Lingua Sed Torpet: Manifestations of Emotion
in the Ancient World


Twelfth Annual Graduate Student Colloquium, Charlottesville, Virginia, Saturday, February 16, 2008.

Reconstructing Rome: Vespasian in the Capitolium | The Peripatetic View of the Passions | Blood, Guts, and Laughter: Dark Humour in Statius' Thebaid V | Lucretius and the Conquest of Emotion | Transforming Relationships through Emotional Expression in Sophocles' Electra | Brutalized Bodies and Broken Categories in Catullus 8 and 40


Reconstructing Rome: Vespasian in the Capitolium

Karen Acton
University of Michigan

    In the Fall of 70 CE Vespasian entered Rome for the first time as its new emperor; as soon as he had arrived, he began the project of rebuilding the Capitolium, which had been destroyed in the fighting between his faction and the followers of Vitellius in December of the previous year. Remarkably, both Suetonius (Vesp. 8.5) and Cassius Dio (in epitome, 65.10.1) describe Vespasian literally beginning this building project himself, clearing the rubble from the site with his own hands. Such behavior by an emperor in Rome was entirely without precedent, and Dio explains it simply as an attempt to encourage others to participate in the project of rebuilding the city.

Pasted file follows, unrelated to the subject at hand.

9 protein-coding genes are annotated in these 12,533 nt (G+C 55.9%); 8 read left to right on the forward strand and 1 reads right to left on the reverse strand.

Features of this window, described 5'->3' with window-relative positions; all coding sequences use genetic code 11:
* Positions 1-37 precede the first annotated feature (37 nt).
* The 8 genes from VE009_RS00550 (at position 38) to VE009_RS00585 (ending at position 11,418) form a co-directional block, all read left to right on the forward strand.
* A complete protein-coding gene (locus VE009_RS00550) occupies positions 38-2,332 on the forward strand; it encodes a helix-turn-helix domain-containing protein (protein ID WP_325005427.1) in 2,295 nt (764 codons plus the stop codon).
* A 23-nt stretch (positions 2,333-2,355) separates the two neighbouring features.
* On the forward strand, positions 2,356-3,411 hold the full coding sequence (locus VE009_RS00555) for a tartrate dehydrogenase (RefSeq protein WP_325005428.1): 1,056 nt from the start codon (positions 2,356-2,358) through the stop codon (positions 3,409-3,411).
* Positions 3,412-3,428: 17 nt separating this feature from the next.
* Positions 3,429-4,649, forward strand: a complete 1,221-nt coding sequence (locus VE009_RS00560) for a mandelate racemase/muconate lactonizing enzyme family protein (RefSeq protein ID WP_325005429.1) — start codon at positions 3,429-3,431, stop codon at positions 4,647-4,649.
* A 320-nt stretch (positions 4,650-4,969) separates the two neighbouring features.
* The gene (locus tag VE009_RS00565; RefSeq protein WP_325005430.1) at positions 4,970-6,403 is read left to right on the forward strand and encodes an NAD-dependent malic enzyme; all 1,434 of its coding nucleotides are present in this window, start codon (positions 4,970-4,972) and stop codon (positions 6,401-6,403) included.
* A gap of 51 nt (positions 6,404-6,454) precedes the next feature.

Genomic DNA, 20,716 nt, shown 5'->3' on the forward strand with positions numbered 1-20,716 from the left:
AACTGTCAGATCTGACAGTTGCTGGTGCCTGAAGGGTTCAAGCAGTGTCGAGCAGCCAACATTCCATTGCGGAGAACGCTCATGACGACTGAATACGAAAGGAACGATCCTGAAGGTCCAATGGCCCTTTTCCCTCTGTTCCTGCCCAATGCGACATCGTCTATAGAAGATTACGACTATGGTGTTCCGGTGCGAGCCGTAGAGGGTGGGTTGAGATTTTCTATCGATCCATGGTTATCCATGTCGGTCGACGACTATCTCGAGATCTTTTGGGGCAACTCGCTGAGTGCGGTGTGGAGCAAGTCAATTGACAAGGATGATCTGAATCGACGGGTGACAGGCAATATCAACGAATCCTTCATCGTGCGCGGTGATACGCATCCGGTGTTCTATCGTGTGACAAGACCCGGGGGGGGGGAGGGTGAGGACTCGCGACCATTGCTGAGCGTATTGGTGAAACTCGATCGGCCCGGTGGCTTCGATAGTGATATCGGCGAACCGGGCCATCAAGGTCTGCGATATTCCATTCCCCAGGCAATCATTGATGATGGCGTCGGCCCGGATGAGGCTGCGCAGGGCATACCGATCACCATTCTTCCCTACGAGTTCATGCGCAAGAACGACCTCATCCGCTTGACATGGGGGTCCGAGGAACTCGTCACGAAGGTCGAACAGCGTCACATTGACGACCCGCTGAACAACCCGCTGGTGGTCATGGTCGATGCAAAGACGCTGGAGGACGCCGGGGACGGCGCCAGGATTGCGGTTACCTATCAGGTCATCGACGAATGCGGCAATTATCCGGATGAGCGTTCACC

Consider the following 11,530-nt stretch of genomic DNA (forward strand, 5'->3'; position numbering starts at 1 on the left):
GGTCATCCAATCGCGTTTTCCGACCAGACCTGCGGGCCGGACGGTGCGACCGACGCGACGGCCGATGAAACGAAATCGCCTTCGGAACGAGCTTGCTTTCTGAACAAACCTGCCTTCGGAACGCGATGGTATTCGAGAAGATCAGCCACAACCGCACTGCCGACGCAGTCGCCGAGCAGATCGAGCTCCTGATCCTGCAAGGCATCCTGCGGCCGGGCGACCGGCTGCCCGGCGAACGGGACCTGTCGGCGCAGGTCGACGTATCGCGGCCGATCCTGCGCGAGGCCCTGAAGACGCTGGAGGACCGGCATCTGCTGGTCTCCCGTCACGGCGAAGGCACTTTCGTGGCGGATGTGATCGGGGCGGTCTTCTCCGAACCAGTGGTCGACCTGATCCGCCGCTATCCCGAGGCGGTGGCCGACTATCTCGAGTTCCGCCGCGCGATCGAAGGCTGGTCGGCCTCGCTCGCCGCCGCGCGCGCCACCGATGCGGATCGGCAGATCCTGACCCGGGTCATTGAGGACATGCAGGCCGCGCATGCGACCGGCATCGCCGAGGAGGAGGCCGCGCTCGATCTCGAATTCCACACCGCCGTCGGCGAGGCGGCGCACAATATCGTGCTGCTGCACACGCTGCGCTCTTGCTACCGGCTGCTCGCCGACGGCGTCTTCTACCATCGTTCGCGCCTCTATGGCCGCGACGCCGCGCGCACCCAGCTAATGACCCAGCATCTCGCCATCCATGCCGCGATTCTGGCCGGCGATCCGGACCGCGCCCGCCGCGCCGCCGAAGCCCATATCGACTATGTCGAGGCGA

I intend to analyze Vespasian's appearance on the Capitolium as a politically and socially meaningful performance, whose message depended upon a range of ideological, religious, political, and military symbols: the connection between the Capitolium and the Republic, the inverted references to a triumph, and the importance of sharing in the soldiers' labors for certain successful military commanders, among others. This performance was crafted to express a particular set of emotional responses to recent events (both highly localized events, namely the destruction of the temple, and more generally the events of Vespasian's war against Vitellius). By personally beginning the process of rebuilding the Capitolium, Vespasian was communicating a version of the past that stressed continuity with Republican values and imperial successes, thus refocusing public attention away from the anxiety and uncertainty of the civil war and towards the optimism and pride of its Republican and Julio-Claudian past. Moreover, Vespasian's programmatic action was intended to shape the way the public would see and respond to the new emperor and the new empire, through the creation of a new metaphor of imperial rule; instead of a pater patriae, the Roman people now had a dux who required discipline, order, and obedience, but whose willingness to share in their hardships, dangers, and labor should earn him their affection and loyalty.